It was 11 pm, and as I was tidying up before going to bed, I decided to let the dog out the front door rather than letting him take his evening pee in the backyard. As I was setting the dishwasher, I could hear him barking frantically in the side yard. I grabbed a flashlight and went to investigate. As I shined the light into the side yard, I could see Benny, my 22 lb dachshund mix up the hill trying to climb the tree and as I swung my light up there were two eyes surrounded by a black furred mask staring back at me. The raccoon brought its attention back to the dog, hissing and spitting at him. Even though I live on the fringes of a rural area, I am still a city girl at heart. Spitting raccoons are not my forte.
Usually, I would have wakened my husband to have him battle the wilderness. But this time, there is no husband. My husband was transitioning into a woman, and nothing in my world was familiar. My ordinary life was no longer. I could have gotten my partner up and out of bed, and she totally would have dealt with the situation at hand but instead I broke through the protective bubble that I as a wife, as a woman, had always placed myself. I'm going to do this I thought. I pulled on some sweatpants and laced up my sneakers, with the flashlight in one hand, and a right size stick in the other, I climbed the hill towards the ruckus. I kept chanting the raccoon is more afraid of you than you are of it, bullshit, the raccoon is more scared of you than you are of it, bullshit, the raccoon is more afraid of you.. you get the idea. With one lunge I scooped up Benny, turned and slid down the hill on my rear with a squirming dog in my lap. When I hit the bottom of the hill, I leaped up and ran for our lives into the house. I set the dog down, and I sat on the floor next to him as I let my heart rate get back to its normal rhythm.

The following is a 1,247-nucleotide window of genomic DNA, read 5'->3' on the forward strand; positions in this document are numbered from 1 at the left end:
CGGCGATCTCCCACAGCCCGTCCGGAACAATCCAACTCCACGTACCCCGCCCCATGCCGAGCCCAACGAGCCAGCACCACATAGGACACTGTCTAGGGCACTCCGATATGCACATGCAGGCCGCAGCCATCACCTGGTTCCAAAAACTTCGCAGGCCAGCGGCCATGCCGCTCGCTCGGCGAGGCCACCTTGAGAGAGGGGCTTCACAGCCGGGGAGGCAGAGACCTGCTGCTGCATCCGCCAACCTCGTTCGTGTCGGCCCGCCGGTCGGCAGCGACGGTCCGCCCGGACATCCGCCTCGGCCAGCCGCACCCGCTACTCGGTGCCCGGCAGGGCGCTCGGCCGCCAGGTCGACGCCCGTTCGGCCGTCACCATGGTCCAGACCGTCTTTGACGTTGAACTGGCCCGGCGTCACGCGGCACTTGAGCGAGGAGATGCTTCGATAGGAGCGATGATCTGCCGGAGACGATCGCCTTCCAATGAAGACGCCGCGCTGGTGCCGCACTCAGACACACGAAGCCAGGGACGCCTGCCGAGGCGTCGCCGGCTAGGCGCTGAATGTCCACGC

This story seems like a little thing, cute even, but it was a big moment for me. I broke through the familiar into the unfamiliar. I did something very unfamiliar to me. I stepped forward rather than step back. I stepped forward into the darkness, climbed the hill to get the dog, and slid back down to safety and got back up on my feet.
In the weeks and months that followed, I had many moments when I had to break through the familiar into the unfamiliar. My familiar and comfortable place in our marriage were that I let my husband, the man of the house take care of traditional male roles. I was conditioned that way. Now it was changing. I grew into my new place. I figured out how to fix a leaky toilet by watching Youtube and asking questions at Home Depot. I carried the yearly load of firewood that gets delivered and dumped on the driveway to the rear of our house. I started making sure the oil was changed regularly in all the cars. All things I was capable of doing before, it just wasn't familiar to me. I've learned that I could step forward and do these things, rather than step back and let my husband do it. Today I don't have a husband; I have a partner, and we are in this together.